Courtesy Liberal Arts

Take A Break From Reality With Kero Kero Bonito

Their debut LP, ‘Bonito Generation,’ is pop at its simplest

“There’s a lot of meaning and power in mundane things,” Jamie Bulled tells me over Skype. “Things you don’t notice on a daily basis sometimes have the most impact on you.”

Bulled, 23, is one-third of the English pop band Kero Kero Bonito, whose first full-length album, Bonito Generation, is out today. Kero Kero Bonito make chipper, left-of-center music that preaches the beauty of life’s smallest pleasures. Their squelchy synthpop sound, which calls to mind 8-bit video-game soundtracks and the 2000s-nostalgia hits of London label PC Music, works well for their playful subject matter. Bonito Generation includes songs about jumping on trampolines, ditching a school graduation, and even checking in on your parents to see if they miss you. “There’s so much stuff to do / But now I just want to snooze,” sings lead singer Sarah Midori Perry, 24, who switches liberally between Japanese and English for her vocals. “Waking up is the hardest part, but then it’s essential!” Hypercheerful to such a degree it’s often hilarious, Kero Kero Bonito’s music can play like the soundtrack to some long-forgotten animated TV show. The result is effortlessly catchy.

“Those things are a lot more funny and interesting than a pompous, pretentious proclamation of something like love and war,” says Gus Lobban, 23, a producer for the band who also performs as the PC Music–signed artist Kane West. Lobban says the band is inspired to make feel-good music inspired by super-simple pop, offering up Snoop Dogg’s “Drop It Like It’s Hot” as an example. Their sound, which rests on nostalgia and doesn’t fuss with complicated lyrics, is supposed to be as easily relatable as possible.

Kero Kero Bonito, whose name is inspired by the Japanese word for a frog’s croak, started in 2013 when friends Lobban and Bulled were looking for a singer for their band. Interested in J-pop, the two posted on MixB, a message board for Japanese expatriates in London. After fielding applications from Adele-sounding singer-songwriters, they found a perfect match in Sarah Midori Perry. She hadn’t had any experience as a singer or musician before deciding to give the frontwoman thing a go, but her robotic voice matches the silly, sometimes sarcastic lyricism of KKB’s songwriting. “Hold the camera high and click / Exercise your right to picture this / Don’t forget to show everybody you’ve ever known,” she sings on “Picture This,” a song about the joy of snapping photos with a cynical undercurrent poking fun at the act of spending every waking moment Instagramming. Perry is primarily a visual artist, and she solidifies the band’s kawaii-adjacent aesthetic onstage, incorporating props and costumes. “We see live performances as immersive experiences, so we try to always think about that more than just performing the music,” Perry says.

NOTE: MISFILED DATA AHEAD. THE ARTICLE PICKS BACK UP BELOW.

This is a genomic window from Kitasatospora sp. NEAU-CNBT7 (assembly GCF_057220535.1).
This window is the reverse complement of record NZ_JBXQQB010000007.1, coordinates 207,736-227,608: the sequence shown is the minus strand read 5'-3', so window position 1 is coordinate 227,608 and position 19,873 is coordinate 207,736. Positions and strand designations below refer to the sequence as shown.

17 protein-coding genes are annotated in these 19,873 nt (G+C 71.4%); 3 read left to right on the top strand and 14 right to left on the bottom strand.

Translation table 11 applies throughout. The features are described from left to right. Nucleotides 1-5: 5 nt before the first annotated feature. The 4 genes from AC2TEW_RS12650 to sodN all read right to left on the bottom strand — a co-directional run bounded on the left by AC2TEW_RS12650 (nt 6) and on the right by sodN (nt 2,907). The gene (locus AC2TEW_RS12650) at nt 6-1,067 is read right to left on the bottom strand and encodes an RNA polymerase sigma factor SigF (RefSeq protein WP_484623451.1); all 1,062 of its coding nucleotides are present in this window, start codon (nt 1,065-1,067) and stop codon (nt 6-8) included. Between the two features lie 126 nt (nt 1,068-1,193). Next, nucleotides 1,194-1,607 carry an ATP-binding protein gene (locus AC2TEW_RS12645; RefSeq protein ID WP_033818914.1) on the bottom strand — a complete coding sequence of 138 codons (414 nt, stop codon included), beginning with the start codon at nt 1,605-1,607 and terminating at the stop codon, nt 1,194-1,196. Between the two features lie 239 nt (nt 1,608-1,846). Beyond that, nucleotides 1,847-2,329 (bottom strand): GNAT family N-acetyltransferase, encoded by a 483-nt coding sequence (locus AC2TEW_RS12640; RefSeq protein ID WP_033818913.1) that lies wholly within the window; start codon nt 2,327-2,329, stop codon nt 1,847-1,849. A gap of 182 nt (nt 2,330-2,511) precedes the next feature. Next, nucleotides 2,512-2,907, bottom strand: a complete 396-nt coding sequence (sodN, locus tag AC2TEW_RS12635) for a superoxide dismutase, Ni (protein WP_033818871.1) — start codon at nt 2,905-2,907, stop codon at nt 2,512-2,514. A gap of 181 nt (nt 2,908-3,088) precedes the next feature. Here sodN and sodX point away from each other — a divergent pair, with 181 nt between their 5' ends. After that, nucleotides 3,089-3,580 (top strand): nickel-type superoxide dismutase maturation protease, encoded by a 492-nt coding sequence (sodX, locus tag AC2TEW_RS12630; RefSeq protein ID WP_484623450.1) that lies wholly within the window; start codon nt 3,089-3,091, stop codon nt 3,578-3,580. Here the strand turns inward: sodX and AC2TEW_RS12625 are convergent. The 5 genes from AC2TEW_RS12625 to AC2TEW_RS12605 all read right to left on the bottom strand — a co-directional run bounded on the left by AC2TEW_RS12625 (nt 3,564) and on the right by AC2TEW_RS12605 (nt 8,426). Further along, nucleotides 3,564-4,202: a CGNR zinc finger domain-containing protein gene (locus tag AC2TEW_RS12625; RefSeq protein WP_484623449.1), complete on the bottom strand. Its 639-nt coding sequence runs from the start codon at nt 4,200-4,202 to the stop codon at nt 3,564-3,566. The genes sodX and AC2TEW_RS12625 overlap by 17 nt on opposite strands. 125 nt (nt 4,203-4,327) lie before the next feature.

Listening to Kero Kero Bonito’s lyricism feels very instructional. It’s music to dance to, for one, but songs like “Break,” which instructs listeners to take a short breather during a hard day, or “Heard a Song,” about finding a great new tune on the radio, sound like lines ripped from a children’s book. It’s a vibe that might lead some to hear KKB’s music as not possessing a ton of substance (to which the band says: Look at the playful genius of The B-52’s.) But shadowing every joyful little KKB song is the presence of relatable stress. “Some days are tough when you gotta keep up,” Perry sings on “Big City,” a song about feeling yourself in a big metropolis. “There’s just no time for taboo,” she offers on their single “Lipslap,” a trippy, wordy dis about miscommunication.

“People are really quite into music where not a lot happens, I think,” Lobban says, a subject matter that feels refreshing in KKB. Their core philosophy is about giving listeners permission to take it easy on themselves and to unabashedly tune out of crushing reality (which America has plenty of these days). Take the day off of work! Sure, ditch your graduation ceremony! Even “Trampoline,” a song about, yeah, jumping on a trampoline, carries a universal message of taking a little time out of your day to do something nice for yourself. “Full twist, backflip, just set your body free,” Perry sings. “Life looks better when you’re on your trampoline.”